Phase I renovation of the Great Hall (to be completed in 2021) is adding four ticketing areas with a total of 82 self-bag drops for United and Southwest, upgrading restrooms, and adding space to improve passenger flow and security. Phase 2 (starting in the summer of 2021) will move the south screening area from level 5 to level 6, make the screening area more secure, and upgrade screening technology.
Size of the project? Each concourse will be expanded by several thousand square feet, increasing gate capacity by 30%. The Great Hall, which has 1.5 million square feet, is adding 16,000 sq. ft. for passenger screening. DEN is the 5th busiest airport in the U.S. and the 20th busiest in the world.
How is it being funded? All projects are part of a $3.5 billion capital improvement program funded by airport bonds. The Gate Expansion cost is $1.5 billion, the concourse renewal is $560 million, and the Great Hall is $770 million.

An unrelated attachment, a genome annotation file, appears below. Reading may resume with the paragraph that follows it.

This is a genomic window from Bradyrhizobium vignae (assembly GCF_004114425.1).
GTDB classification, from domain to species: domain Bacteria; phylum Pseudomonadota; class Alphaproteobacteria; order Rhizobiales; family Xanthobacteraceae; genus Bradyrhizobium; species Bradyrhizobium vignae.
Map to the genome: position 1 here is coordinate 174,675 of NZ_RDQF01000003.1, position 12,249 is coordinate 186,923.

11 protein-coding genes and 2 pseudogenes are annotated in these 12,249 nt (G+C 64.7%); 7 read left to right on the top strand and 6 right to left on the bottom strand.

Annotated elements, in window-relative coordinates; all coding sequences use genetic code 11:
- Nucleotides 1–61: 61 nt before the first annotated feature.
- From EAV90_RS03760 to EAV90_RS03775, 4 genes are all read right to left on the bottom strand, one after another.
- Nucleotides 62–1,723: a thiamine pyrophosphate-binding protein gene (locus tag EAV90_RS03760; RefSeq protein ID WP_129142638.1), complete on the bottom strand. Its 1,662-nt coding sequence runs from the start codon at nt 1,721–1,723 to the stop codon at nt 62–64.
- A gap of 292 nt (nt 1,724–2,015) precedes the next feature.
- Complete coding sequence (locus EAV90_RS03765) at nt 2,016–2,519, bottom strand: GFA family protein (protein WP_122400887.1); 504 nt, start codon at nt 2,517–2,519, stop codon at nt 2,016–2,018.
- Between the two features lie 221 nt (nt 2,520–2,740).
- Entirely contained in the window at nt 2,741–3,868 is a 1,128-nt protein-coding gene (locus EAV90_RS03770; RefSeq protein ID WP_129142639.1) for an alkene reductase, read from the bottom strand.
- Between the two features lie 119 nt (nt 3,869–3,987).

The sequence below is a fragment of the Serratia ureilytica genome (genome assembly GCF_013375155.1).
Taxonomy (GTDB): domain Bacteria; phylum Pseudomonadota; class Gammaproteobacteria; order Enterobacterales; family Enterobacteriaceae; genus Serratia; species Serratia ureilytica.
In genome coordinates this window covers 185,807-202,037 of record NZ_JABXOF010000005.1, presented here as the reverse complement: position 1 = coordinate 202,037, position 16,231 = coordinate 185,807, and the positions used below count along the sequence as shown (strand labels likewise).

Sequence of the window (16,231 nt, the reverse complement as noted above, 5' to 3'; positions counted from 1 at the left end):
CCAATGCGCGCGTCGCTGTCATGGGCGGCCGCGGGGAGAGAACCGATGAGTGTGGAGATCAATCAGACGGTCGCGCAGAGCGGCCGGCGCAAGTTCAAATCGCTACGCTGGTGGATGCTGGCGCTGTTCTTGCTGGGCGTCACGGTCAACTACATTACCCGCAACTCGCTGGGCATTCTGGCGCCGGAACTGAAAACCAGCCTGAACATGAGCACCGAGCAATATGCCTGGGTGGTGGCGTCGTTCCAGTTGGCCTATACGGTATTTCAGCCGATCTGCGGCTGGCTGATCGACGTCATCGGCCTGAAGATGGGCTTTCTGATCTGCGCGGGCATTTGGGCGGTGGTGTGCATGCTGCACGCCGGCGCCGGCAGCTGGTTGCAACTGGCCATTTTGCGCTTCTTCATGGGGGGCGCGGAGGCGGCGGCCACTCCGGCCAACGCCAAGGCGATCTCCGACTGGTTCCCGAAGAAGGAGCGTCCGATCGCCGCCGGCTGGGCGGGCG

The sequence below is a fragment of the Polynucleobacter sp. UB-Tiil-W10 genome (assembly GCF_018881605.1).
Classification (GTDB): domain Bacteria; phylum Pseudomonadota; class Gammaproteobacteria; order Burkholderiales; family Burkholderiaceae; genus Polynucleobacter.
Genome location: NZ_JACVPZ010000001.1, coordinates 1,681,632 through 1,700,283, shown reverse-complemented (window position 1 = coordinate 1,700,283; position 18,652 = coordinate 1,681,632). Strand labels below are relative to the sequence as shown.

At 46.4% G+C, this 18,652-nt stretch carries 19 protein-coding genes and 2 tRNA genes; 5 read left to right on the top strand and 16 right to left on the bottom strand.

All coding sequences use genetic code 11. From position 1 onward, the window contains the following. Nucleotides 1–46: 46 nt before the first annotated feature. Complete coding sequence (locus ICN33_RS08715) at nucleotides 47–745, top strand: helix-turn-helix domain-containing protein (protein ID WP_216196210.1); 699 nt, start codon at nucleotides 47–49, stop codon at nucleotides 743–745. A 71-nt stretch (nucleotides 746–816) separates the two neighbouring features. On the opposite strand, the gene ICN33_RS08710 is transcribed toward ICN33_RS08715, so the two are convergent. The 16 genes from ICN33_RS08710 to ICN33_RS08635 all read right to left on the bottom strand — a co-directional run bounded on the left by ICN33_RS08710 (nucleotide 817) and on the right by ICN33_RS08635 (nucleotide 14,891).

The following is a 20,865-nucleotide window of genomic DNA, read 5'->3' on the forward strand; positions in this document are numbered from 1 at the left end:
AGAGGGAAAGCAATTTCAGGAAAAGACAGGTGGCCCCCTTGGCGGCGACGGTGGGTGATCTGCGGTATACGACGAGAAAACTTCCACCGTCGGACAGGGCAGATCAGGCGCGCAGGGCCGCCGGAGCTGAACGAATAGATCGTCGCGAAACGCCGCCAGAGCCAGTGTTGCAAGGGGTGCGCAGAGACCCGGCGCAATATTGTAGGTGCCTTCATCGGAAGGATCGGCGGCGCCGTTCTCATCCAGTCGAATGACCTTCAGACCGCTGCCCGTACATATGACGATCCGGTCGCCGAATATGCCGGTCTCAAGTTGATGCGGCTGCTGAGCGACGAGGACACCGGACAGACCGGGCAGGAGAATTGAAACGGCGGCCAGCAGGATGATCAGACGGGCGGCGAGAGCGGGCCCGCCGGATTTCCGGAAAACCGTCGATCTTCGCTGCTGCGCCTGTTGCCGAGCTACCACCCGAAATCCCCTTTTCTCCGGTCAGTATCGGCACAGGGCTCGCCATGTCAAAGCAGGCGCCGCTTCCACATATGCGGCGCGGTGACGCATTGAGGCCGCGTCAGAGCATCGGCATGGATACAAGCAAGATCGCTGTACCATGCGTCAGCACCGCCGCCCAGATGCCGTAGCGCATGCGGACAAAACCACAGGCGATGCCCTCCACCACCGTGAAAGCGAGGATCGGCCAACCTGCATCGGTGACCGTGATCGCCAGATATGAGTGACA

Some unique features: 1) Concourses A & B west, with all new gates going to United, will have a new outdoor deck with views of the mountains, a pet relief area, outdoor seating and fire pits. 2) Concourse C east, with all gates leased to Southwest, will have an outdoor deck with the same amenities and a view of the prairie.
How did the pandemic affect the projects? More than 1,000 people a day worked on DEN’s projects. With strict safety measures, they had no work stoppages due to Covid-19. The gate extension work was not impacted by the pandemic since it was an areas with no passengers. With TSA work in the Great Hall could be done during the day, rather than at night, with the lower passenger numbers, and was finished ahead of schedule.
Being a good outdoor destination, DEN had 12 to 15 percent more passengers than the average for U.S. airports—and it has many domestic flights, which were less impacted than international flights. Though 2020 passengers were 60% of 2019’s level, DEN had a 500-day cash-on-hand cushion to weather it. DEN offered relief packages to stakeholders in 2020 and in 2021, which eliminated the minimum guarantees in contracts and deferred lease payments.
DEN project information provided by Alex Renteria, Emily Williams and Shellee Casiello.